Three of the country's biggest airlines said today that they are raising one-way fares on most domestic flights as much as $30 a ticket as of Oct. 26, the second significant price increase implemented this month.
The disclosure by United, American and Delta airlines came against a background of increasing consolidation in the industry, which has been racked by fare wars over the last year and lost hundreds of millions of dollars this summer.
Charles Novak, a spokesman for Chicago-based United, said the increases are partly in response to strong growth in the number of airline passengers.
"We think it is a modest increase and will not dampen or discourage traffic growth," Novak said. "We think the product has been underpriced."
Spokesmen for Dallas-based American and Atlanta-based Delta said those airlines felt compelled to match United's increase.
Under the earlier increase announced Oct. 1, American, United and a few other major airlines raised prices an average of 5% on many regular fares on flights out of Chicago, Dallas and St. Louis, heavy traffic points. That increase was aimed largely at business travelers and did not affect discount tickets, which compose a significant amount of airline business.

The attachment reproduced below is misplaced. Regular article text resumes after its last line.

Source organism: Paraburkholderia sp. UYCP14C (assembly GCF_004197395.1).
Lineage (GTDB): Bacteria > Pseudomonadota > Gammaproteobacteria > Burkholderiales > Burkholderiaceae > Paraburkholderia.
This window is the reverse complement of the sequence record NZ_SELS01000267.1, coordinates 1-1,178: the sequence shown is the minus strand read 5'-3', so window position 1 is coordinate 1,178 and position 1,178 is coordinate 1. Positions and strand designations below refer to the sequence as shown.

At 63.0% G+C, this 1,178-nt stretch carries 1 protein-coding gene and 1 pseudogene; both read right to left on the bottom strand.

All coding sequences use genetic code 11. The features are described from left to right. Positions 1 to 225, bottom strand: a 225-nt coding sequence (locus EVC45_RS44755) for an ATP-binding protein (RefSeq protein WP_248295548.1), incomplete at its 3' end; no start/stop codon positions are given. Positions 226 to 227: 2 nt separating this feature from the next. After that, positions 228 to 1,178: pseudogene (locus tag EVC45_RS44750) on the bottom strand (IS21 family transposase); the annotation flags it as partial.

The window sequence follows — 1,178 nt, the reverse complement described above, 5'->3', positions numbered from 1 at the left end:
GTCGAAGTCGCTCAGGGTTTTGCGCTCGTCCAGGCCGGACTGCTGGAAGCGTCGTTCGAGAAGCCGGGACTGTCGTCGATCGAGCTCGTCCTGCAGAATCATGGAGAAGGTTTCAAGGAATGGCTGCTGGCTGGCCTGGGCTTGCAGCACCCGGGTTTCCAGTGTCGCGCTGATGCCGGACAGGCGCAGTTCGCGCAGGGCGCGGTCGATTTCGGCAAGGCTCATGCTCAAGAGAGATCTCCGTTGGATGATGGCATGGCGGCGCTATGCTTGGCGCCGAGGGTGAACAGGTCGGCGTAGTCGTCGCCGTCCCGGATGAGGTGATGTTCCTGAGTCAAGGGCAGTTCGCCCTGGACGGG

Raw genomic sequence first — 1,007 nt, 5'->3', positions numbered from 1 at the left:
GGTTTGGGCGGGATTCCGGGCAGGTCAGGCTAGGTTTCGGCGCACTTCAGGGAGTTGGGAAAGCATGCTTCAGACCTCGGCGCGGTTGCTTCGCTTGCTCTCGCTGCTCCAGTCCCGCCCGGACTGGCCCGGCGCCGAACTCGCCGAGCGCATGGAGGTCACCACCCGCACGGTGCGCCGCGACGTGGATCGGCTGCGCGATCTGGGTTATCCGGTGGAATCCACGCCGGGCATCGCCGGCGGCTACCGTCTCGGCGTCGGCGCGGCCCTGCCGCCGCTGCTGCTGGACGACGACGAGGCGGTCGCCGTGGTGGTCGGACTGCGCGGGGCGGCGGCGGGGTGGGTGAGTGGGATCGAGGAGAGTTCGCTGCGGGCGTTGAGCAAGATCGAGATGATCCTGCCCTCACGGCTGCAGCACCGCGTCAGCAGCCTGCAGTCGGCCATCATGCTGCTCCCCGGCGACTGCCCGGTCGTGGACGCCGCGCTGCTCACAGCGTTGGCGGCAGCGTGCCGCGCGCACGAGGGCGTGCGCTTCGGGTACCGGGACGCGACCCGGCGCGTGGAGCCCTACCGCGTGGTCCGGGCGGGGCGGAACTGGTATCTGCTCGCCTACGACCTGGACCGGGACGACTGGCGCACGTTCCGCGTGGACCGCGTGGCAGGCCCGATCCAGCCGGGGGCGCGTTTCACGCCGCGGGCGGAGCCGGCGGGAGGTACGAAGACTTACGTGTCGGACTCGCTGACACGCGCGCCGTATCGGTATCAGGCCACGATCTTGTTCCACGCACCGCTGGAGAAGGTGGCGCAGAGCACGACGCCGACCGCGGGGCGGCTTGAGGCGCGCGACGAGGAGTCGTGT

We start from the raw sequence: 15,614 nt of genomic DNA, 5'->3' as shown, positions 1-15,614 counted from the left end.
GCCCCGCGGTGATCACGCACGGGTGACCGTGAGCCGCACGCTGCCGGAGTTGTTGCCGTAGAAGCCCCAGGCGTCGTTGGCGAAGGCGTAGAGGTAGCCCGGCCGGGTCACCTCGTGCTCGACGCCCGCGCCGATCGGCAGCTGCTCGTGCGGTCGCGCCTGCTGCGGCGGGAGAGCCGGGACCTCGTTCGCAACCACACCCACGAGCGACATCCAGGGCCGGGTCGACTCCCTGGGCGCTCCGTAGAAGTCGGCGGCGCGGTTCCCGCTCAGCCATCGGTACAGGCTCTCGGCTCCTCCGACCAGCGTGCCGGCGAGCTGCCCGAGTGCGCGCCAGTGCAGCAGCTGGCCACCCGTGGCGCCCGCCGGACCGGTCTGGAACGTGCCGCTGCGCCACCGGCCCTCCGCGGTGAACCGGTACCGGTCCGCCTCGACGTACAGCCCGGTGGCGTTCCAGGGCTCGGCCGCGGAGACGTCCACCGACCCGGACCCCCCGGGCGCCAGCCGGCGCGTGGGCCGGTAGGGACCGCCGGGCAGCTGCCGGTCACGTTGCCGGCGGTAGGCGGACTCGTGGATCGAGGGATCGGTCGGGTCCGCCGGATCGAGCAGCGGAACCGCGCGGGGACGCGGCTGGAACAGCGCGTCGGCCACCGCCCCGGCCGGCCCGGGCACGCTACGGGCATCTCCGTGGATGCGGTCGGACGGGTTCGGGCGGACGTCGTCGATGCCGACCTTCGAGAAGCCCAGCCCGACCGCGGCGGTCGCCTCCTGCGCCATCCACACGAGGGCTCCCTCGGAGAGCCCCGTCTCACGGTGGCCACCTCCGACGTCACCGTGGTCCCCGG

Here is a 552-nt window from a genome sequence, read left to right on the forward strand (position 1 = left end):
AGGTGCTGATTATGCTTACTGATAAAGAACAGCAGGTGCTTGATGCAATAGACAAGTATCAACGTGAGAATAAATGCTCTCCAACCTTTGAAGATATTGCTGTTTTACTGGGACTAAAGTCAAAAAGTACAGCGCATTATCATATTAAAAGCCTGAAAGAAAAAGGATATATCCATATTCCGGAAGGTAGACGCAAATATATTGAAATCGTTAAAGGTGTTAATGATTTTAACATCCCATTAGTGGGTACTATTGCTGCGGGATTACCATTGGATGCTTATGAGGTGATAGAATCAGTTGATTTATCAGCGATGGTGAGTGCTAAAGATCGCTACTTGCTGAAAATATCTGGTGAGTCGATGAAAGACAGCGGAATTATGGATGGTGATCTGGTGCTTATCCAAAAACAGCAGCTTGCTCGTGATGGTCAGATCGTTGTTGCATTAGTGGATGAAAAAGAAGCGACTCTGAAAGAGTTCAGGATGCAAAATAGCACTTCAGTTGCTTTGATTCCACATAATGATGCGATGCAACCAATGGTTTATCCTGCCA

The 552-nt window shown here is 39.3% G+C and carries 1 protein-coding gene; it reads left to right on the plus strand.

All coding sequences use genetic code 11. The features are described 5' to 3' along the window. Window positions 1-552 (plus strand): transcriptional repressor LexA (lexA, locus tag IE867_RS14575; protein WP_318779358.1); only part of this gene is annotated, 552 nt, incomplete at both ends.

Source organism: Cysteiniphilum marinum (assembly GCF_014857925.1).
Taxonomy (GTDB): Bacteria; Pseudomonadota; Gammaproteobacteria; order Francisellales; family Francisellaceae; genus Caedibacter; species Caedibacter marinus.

The Oct. 26 increase will affect all other fares, the airlines said. First-class tickets will rise $15 for trips under 1,000 miles and $30 for trips exceeding 1,000 miles.
Regular fares will rise $10 for trips less than 1,000 miles and $20 for trips exceeding 1,000 miles, while discount tickets, which must be purchased in advance, will rise $10 regardless of mileage.